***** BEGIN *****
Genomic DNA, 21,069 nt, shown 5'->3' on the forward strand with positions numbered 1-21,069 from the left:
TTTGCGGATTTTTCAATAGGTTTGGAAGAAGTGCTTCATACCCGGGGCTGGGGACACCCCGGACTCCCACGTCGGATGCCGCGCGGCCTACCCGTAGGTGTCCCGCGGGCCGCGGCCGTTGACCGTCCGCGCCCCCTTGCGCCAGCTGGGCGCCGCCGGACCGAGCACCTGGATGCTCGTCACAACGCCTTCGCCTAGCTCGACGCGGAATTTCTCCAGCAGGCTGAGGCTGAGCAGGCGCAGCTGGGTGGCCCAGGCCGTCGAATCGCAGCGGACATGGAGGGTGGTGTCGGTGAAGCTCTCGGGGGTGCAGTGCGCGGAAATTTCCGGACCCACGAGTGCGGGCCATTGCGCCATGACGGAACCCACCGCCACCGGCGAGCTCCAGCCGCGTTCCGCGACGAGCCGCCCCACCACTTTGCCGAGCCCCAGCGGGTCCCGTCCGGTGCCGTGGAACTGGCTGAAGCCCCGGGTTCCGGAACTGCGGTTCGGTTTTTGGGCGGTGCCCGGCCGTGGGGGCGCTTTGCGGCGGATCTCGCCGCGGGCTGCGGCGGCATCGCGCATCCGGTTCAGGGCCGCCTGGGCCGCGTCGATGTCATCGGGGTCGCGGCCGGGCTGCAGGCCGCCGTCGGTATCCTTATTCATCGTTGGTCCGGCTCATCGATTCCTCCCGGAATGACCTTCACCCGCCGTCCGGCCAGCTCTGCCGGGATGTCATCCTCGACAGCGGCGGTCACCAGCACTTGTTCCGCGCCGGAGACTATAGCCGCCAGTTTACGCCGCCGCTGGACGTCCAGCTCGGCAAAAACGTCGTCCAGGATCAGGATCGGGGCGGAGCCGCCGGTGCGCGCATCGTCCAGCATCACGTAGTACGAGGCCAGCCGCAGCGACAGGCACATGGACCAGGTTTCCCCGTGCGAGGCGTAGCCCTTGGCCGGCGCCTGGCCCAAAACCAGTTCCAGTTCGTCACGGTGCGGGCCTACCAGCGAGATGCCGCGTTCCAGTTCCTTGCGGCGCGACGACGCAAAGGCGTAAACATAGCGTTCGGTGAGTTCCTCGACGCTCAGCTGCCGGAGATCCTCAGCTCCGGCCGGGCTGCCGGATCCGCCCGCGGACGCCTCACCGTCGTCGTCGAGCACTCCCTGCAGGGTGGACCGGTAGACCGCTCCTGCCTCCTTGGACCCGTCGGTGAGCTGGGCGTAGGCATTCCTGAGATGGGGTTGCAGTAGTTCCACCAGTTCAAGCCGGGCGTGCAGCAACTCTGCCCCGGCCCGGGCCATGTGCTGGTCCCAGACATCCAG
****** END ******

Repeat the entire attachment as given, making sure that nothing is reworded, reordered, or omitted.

Genomic DNA, 21,069 nt, shown 5'->3' on the forward strand with positions numbered 1-21,069 from the left:
TTTGCGGATTTTTCAATAGGTTTGGAAGAAGTGCTTCATACCCGGGGCTGGGGACACCCCGGACTCCCACGTCGGATGCCGCGCGGCCTACCCGTAGGTGTCCCGCGGGCCGCGGCCGTTGACCGTCCGCGCCCCCTTGCGCCAGCTGGGCGCCGCCGGACCGAGCACCTGGATGCTCGTCACAACGCCTTCGCCTAGCTCGACGCGGAATTTCTCCAGCAGGCTGAGGCTGAGCAGGCGCAGCTGGGTGGCCCAGGCCGTCGAATCGCAGCGGACATGGAGGGTGGTGTCGGTGAAGCTCTCGGGGGTGCAGTGCGCGGAAATTTCCGGACCCACGAGTGCGGGCCATTGCGCCATGACGGAACCCACCGCCACCGGCGAGCTCCAGCCGCGTTCCGCGACGAGCCGCCCCACCACTTTGCCGAGCCCCAGCGGGTCCCGTCCGGTGCCGTGGAACTGGCTGAAGCCCCGGGTTCCGGAACTGCGGTTCGGTTTTTGGGCGGTGCCCGGCCGTGGGGGCGCTTTGCGGCGGATCTCGCCGCGGGCTGCGGCGGCATCGCGCATCCGGTTCAGGGCCGCCTGGGCCGCGTCGATGTCATCGGGGTCGCGGCCGGGCTGCAGGCCGCCGTCGGTATCCTTATTCATCGTTGGTCCGGCTCATCGATTCCTCCCGGAATGACCTTCACCCGCCGTCCGGCCAGCTCTGCCGGGATGTCATCCTCGACAGCGGCGGTCACCAGCACTTGTTCCGCGCCGGAGACTATAGCCGCCAGTTTACGCCGCCGCTGGACGTCCAGCTCGGCAAAAACGTCGTCCAGGATCAGGATCGGGGCGGAGCCGCCGGTGCGCGCATCGTCCAGCATCACGTAGTACGAGGCCAGCCGCAGCGACAGGCACATGGACCAGGTTTCCCCGTGCGAGGCGTAGCCCTTGGCCGGCGCCTGGCCCAAAACCAGTTCCAGTTCGTCACGGTGCGGGCCTACCAGCGAGATGCCGCGTTCCAGTTCCTTGCGGCGCGACGACGCAAAGGCGTAAACATAGCGTTCGGTGAGTTCCTCGACGCTCAGCTGCCGGAGATCCTCAGCTCCGGCCGGGCTGCCGGATCCGCCCGCGGACGCCTCACCGTCGTCGTCGAGCACTCCCTGCAGGGTGGACCGGTAGACCGCTCCTGCCTCCTTGGACCCGTCGGTGAGCTGGGCGTAGGCATTCCTGAGATGGGGTTGCAGTAGTTCCACCAGTTCAAGCCGGGCGTGCAGCAACTCTGCCCCGGCCCGGGCCATGTGCTGGTCCCAGACATCCAG